Elementary school was hard for me. Not in the academic sense, but in the social, friend-making sense. Kindergarten was a blur of crafts, snacks and story time. I believe I kept mostly to myself. First grade came around and I struggled initially with reading. Once I caught on, I never stopped. My mom affectionally called me, "Frieda-nose-in-the-book."
I recall having reading contests in second grade to see who could read the most books. I won, and was gifted with a mystery book, inscribed with a message from my teacher. I still have that book to this day.
Second grade was when the teasing started. Or at least, when I noticed that the teasing started. Being hearing impaired, it is a blessing not to be able to hear the hurtful things that are being said. When I don't respond, it either goes away or someone decides to up the ante.
One day, I couldn't find my coat where it should be hanging outside the classroom. Someone told me that a particular girl put it in the lost and found. She was upset when I "found" my coat and we got into a verbal, fighting match. I don't think it lasted long, as it was after school and we had to run to catch the bus.
Third grade wasn't much better. We had to individually stand in the front of the classroom and orally recite our times tables. In the middle of the year, a new girl was introduced to the class. A girl that wore a different kind of hearing aid. One that you could see. After meeting and talking with her, I discovered that her hearing loss was more profound than mine. That explained her ultra-powerful hearing aids that had wires connected to a box that was in her pocket. She, too, did not like getting up in front of the class to recite her times tables. Her voice was different, and she struggled with pronouncing certain words. I finally felt like I could connect with someone and we became friends.
On the bus ride to school, I noticed a pen that was stuck beneath the heater. While I was trying to pry it out, one of the school bullies pushed me aside, also trying to get the pen. When he couldn't get it out, he started yelling at me, telling me it was my fault that 'his' pen got stuck in the heater. I ignored him and shrugged it off.
Later, during recess, that same bully climbed on top of a playground gym and jumped onto my back, knocking me down to the ground. I rolled over, and pinned his arms and legs down, a trick I learned from wrestling with my brothers.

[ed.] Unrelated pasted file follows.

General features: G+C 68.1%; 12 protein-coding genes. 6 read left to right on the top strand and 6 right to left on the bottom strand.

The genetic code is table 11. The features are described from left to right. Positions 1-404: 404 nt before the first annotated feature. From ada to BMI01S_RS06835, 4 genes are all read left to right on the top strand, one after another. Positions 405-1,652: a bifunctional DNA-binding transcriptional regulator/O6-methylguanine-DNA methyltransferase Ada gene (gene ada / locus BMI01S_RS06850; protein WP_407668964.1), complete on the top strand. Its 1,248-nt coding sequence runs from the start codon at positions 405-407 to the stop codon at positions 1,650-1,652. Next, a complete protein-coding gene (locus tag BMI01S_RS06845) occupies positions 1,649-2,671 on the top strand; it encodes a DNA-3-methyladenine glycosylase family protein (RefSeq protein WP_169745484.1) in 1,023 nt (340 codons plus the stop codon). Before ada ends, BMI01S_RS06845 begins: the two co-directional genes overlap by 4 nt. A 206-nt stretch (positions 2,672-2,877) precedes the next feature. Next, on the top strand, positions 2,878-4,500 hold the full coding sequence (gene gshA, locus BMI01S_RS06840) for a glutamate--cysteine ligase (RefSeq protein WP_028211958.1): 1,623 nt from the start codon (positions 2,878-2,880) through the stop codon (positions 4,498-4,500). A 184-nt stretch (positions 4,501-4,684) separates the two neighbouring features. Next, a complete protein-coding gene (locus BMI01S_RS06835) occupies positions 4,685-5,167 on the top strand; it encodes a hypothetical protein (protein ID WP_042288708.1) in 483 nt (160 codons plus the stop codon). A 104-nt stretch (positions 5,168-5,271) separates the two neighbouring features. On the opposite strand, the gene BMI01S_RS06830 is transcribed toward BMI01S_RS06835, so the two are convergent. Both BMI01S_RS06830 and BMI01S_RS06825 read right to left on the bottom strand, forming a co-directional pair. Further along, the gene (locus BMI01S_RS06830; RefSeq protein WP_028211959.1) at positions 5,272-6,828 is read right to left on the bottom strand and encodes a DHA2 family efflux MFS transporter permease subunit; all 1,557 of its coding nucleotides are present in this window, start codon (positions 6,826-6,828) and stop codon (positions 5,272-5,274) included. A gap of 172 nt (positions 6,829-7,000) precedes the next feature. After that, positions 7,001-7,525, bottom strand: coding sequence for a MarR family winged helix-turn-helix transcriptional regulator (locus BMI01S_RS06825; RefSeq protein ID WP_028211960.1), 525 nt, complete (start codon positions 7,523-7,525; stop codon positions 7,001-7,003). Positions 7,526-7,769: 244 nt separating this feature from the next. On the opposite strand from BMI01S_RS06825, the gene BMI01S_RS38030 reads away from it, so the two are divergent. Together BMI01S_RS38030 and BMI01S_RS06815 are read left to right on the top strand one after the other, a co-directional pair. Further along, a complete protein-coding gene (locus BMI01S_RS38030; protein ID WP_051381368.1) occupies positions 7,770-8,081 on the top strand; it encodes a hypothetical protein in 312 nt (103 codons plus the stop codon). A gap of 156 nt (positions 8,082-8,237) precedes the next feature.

He began screaming and spitting into my face. After a couple of minutes, I let him go and gave him a swift kick in the behind. I went to class, thinking it was over. During the next recess, my teacher called me over and disciplined me, saying that "girls should not fight" and kept me in for recess.
Fourth and fifth grades came and went and I had some fabulous teachers. My fifth grade teacher had a brace on her leg and understood kids who didn't fit in. She loved putting her arms around the kids. She said what she meant and meant what she said.
She said a swear word in class and immediately asked me to go to the teacher's lounge and get her a diet Tab drink. Looking at her and watching her chewing on a bite of soap spurred me to action. When I came back, she had swallowed the bite of soap. And drank the Tab.
In the middle of sixth grade, our new school two blocks down the road was finished. We carried chairs down the street and marveled at the new building. It was different. The first thing I noticed was the classrooms did not have walls. They were called, "open" classrooms. Very quickly, I noticed how echo-y everything sounded and it was very difficult to understand everything that was said.
I noticed that the school bully had a friend. He was also a bully. They would get into trouble a lot. One teacher even locked up one of the bullies in a closet. We could hear him screaming, and then crying.
During recess, one of those bullies had an aluminum bat. He swung it at me and I turned my head. The bat landed on my hearing aid, cracking the shell. I remember my mom meeting with the principal and then sending in the aid to be fixed.
I was so looking forward to seventh grade.